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Alderman calls six-story parking deck vote 'one of the biggest decisions'

The empty lot (left) on Addison Avenue, just south of 2nd Street, in downtown Elmhurst is the site of a proposed six-story parking deck.
The empty lot (left) on Addison Avenue, just south of 2nd Street, in downtown Elmhurst is the site of a proposed six-story parking deck.

ELMHURST – More than five years after the city began considering the Addison Parking Deck project, the City Council voted Monday for a six-story building.

"This is one of the biggest decisions that we're going to have to make at this council level for a long time," said Mark Mulliner, Seventh Ward alderman and Development, Planning and Zoning Committee member.

While the DPZ Committee submitted a majority report signed by Mulliner and committee chairman Scott Levin for six stories, committee vice chairman Dannee Polomsky also submitted a minority report supporting a five-story structure.

"I would contend that six stories is too high up to park in our community," Polomsky said.

She made her case that the 575 parking spaces supplied by a five-story garage with first floor retail would nearly meet the 612-space deficit projected by a city-hired consultant. Polomsky called the consultant's parking ration "generous," and pointed out the city's downtown plan uses a smaller ratio, which predicts the need for 556 spots.

"I think there's enough evidence that was presented to justify a 65-foot structure. I just think now looking at it more carefully, the 55-foot structure is more appropriate," said Levin, who signed the majority report, but supported the five-story option.

He also pointed to the parking study, which assumes about a third of future development will be restaurants or entertainment venues. These uses require the highest parking ratios.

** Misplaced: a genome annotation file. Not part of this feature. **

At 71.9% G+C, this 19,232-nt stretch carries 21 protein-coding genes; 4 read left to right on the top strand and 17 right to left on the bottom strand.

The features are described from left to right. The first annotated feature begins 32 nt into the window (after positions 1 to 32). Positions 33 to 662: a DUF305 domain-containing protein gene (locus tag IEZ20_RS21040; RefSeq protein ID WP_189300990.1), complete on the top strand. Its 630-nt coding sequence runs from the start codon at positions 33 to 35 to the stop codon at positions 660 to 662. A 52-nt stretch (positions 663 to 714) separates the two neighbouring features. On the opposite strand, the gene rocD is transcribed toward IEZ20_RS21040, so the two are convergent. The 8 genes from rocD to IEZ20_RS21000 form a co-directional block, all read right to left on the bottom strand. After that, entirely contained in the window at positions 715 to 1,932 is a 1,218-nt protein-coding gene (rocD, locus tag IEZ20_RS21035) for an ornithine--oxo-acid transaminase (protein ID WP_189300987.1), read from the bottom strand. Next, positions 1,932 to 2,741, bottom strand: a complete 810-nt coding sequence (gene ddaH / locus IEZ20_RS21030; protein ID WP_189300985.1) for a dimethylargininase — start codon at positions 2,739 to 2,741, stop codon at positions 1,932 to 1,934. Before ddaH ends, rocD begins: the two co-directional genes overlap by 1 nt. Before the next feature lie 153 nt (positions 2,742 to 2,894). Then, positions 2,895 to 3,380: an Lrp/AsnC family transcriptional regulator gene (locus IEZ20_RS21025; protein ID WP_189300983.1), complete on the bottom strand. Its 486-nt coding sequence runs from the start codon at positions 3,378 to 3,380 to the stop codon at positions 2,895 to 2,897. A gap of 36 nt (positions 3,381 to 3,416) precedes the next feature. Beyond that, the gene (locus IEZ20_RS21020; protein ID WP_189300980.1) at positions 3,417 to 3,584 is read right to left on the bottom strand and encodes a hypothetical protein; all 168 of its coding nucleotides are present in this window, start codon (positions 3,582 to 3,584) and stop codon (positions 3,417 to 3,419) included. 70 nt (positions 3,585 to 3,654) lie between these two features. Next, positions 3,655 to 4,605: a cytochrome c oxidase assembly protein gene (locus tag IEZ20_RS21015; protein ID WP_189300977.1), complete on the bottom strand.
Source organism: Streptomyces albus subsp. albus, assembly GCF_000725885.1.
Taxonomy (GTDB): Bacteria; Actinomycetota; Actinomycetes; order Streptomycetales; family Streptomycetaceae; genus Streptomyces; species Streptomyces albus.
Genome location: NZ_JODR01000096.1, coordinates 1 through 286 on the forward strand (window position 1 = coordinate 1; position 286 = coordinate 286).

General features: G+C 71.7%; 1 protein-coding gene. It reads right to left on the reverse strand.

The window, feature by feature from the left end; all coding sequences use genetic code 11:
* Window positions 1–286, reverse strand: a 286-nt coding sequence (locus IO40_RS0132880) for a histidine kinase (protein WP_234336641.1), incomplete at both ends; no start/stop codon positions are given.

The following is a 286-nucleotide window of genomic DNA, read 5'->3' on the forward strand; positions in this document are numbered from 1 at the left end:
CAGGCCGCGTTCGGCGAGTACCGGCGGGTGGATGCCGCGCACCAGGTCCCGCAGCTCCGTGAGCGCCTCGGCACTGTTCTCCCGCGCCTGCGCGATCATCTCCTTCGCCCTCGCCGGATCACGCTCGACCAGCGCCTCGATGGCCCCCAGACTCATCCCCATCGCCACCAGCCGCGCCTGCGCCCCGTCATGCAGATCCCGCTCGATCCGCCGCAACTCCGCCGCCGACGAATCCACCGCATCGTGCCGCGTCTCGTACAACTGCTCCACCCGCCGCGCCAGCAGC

Levin said, currently, downtown Elmhurst's occupied storefronts is less than 15 percent restaurant and entertainment businesses.

"Five or six [stories], we're going to accomplish a lot of what we want to do," Fifth Ward Alderman Chris Healy said of providing more parking downtown.

Opinions seemed split on the council between a five- and six-story building. Most seemed to agree that businesses would not change their minds about coming to Elmhurst based on the one-story difference, but Second Ward Alderman Norman Leader disagreed.

"This is less about build it and they will come, and more about don't build it and they will leave," Leader said, supporting the six-story structure.

Polomsky's motion to substitute the minority report for the majority report failed with an 8 to 6 vote.

With the five-story option off the table, the council split on a six-story garage was much clearer.

A motion by Third Ward Alderman Michael Bram to amend the majority report to support a 45-foot or four-story building also failed with an 11 to 3 vote.

"The only things we're compromising tonight are the taxpayers," said First Ward Alderman Diane Gutenkauf, who is in favor of the four-story option.

A final vote approving the six-story report passed 11 to 3.

"In the end one group is going to be right and one group is going to be wrong ... we're not going to get that answer for probably 10 or 20 years," said Sixth Ward Alderman Jim Kennedy, who favored six stories.

– – – –

How they voted

After eliminating four- and five-story options for the Addison Parking Deck, the City Council took a final vote on the six-story structure.

Ayes: Bob Dunn, Norman Leader, Dannee Polomsky, Stephen Hipskind, Kevin York, Scott Levin, Chris Healy, Michael Honquest, Jim Kennedy, Mark Mulliner, Patrick Wagner

Nays: Diane Gutenkauf, Marti Deuter, Michael Bram

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